MONROEVILLE - You might have laughed after your grade school teacher stressed the importance of penmanship.
Well, Monroeville sixth-grader Morgan Rarick is laughing now. It is a giddy type of laugh; the kind a student might emit when she learns judges singled out her handwriting as the best among sixth-grade public school students in the nation.
Rarick earned the honor through the Zaner-Bloser Handwriting Contest. Students in younger grades submit print entries, while older students turn in cursive entries.
Monroeville Elementary's staff and student body will honor Rarick on May 29 at the school.
Columbus-based Educational publishers Zaner-Bloser sponsors a national handwriting competition for students in grades one through eight who use the Zaner-Bloser handwriting program.
More than 177,000 students in grades one through eight competed in this year's contest.
The contest begins at the school level, then proceeds to county, state and finally nationals.
Rarick, 12, has captured either second or third place at the county level every year since second grade. Last year, she won first place, a feat she attributed to extra practice and being more conscientious.
Rarick said she feels good about having created the best sixth-grade contest entry in the nation.
"I was really excited because of the prizes that I get," she said. They are: A $500 U.S. Savings Bond, a Nintendo DS/Brain Age2 game package, an engraved pen, medal, engraved certificate, a technology prize and a T-shirt.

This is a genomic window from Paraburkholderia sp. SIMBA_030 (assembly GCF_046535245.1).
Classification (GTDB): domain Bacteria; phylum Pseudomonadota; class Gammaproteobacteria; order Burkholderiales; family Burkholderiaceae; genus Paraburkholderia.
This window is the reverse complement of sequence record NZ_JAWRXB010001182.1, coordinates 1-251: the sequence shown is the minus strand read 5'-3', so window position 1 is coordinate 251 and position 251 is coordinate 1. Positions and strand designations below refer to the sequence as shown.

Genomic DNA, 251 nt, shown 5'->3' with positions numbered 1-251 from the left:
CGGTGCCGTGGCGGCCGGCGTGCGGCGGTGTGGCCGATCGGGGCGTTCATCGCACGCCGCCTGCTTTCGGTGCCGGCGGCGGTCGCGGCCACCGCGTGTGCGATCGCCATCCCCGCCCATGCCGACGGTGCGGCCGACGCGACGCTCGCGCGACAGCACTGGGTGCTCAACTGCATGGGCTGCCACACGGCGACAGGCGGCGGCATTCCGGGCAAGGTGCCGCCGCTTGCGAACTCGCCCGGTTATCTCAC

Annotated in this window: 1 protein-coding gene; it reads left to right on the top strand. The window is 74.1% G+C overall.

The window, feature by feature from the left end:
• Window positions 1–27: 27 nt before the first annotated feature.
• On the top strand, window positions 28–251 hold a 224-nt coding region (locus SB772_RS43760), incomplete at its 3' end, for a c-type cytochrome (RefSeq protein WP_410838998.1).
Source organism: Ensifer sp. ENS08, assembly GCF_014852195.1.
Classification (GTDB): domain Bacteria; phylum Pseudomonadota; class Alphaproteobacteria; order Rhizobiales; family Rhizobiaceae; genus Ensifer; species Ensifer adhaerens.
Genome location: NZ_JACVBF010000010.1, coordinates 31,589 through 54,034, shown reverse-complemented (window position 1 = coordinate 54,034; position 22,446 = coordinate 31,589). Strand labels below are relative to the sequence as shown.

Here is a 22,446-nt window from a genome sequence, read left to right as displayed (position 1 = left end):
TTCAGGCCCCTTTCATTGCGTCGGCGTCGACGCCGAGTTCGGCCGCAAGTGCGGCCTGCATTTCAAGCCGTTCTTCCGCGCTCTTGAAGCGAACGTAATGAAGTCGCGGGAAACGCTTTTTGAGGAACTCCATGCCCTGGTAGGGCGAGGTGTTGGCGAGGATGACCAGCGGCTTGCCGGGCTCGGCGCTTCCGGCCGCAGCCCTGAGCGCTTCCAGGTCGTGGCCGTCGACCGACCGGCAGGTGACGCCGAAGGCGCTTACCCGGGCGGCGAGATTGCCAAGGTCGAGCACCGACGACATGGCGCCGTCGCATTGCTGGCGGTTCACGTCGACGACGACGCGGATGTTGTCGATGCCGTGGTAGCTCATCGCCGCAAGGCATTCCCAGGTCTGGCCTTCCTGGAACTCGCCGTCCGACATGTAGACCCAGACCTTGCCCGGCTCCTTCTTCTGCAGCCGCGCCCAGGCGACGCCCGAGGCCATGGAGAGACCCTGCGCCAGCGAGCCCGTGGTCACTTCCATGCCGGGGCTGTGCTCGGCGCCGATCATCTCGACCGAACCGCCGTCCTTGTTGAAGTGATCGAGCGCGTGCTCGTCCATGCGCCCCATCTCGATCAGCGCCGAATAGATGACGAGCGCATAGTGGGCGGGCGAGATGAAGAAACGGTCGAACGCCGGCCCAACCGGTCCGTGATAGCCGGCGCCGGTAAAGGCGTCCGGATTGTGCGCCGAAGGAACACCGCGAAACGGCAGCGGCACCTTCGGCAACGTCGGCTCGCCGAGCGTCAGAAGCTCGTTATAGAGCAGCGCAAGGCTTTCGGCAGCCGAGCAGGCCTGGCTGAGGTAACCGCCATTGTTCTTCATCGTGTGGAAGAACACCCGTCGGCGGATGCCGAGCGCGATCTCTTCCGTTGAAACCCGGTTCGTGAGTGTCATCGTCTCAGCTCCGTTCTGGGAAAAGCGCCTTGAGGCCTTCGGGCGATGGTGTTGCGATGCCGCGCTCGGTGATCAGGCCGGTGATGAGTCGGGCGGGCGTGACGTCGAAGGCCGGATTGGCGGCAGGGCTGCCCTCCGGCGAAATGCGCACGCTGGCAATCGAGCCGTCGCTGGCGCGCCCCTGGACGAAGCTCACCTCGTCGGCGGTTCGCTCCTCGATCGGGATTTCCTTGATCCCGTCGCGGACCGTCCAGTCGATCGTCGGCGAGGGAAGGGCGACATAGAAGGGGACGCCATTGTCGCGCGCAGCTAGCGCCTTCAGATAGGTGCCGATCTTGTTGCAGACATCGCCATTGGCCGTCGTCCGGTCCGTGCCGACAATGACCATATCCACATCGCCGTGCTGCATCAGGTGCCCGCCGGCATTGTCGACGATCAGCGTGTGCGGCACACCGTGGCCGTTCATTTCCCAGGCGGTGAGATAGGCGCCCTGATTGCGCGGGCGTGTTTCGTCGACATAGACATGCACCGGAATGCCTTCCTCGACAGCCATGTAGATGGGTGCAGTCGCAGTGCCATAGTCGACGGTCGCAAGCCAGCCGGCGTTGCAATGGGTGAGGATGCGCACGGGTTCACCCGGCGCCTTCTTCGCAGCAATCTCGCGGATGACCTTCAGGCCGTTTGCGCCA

Monroeville Elementary will receive a Zaner-Bloser $150 gift certificate and a framed certificate for public display announcing Rarick's accomplishments. Rarick and her classmates will receive Zaner-Bloser T-shirts.
Now, Rarick and 13 other U.S. elementary students are candidates for Zaner-Bloser Handwriting Grand Champion honors.
The Grand National Champion will receive a Nintendo Wii, in addition to the State and National Grade-Level Winner prizes. The classroom of the National Grand Champion will be awarded a new computer, valued at $1,000. Meanwhile, the teacher of the Grand National Champion will be awarded a trip for two to Washington D.C.
What is the key to Rarick's secret to great handwriting?
"I just practice and concentrate," she said.
Rarick's mother, Kris Schaffer, said her daughter has always taken her time and written clearly.
With computers and word processing seemingly replacing the written word, is handwriting important anymore?
Rarick thinks so;
"You don't have to look for each letter," she said. "It's just in your mind."
Rarick estimated she uses a pen or pencil for 90-percent of her written communication. She plans to continue handwriting most of the time.
At 10 a.m. May 22 at the Huron County Administration Building, Rarick and many Huron County public and parochial students will be honored for placing first, second or third in the contest at the county level.